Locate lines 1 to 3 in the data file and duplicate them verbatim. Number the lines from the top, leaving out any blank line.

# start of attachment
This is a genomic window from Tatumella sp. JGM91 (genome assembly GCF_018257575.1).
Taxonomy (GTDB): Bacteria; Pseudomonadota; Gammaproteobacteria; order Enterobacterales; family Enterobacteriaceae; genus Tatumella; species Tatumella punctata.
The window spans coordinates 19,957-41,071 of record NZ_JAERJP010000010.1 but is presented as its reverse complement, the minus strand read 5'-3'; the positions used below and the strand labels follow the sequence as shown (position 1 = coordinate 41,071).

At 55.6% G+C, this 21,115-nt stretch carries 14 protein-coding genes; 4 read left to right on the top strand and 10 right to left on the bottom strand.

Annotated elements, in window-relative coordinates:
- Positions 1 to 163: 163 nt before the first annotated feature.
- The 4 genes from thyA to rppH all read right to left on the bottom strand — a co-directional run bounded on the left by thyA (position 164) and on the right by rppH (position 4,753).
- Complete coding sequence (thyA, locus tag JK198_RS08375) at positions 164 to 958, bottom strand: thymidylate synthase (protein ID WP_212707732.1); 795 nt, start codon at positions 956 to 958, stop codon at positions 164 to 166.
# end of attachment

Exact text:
This is a genomic window from Tatumella sp. JGM91 (genome assembly GCF_018257575.1).
Taxonomy (GTDB): Bacteria; Pseudomonadota; Gammaproteobacteria; order Enterobacterales; family Enterobacteriaceae; genus Tatumella; species Tatumella punctata.
The window spans coordinates 19,957-41,071 of record NZ_JAERJP010000010.1 but is presented as its reverse complement, the minus strand read 5'-3'; the positions used below and the strand labels follow the sequence as shown (position 1 = coordinate 41,071).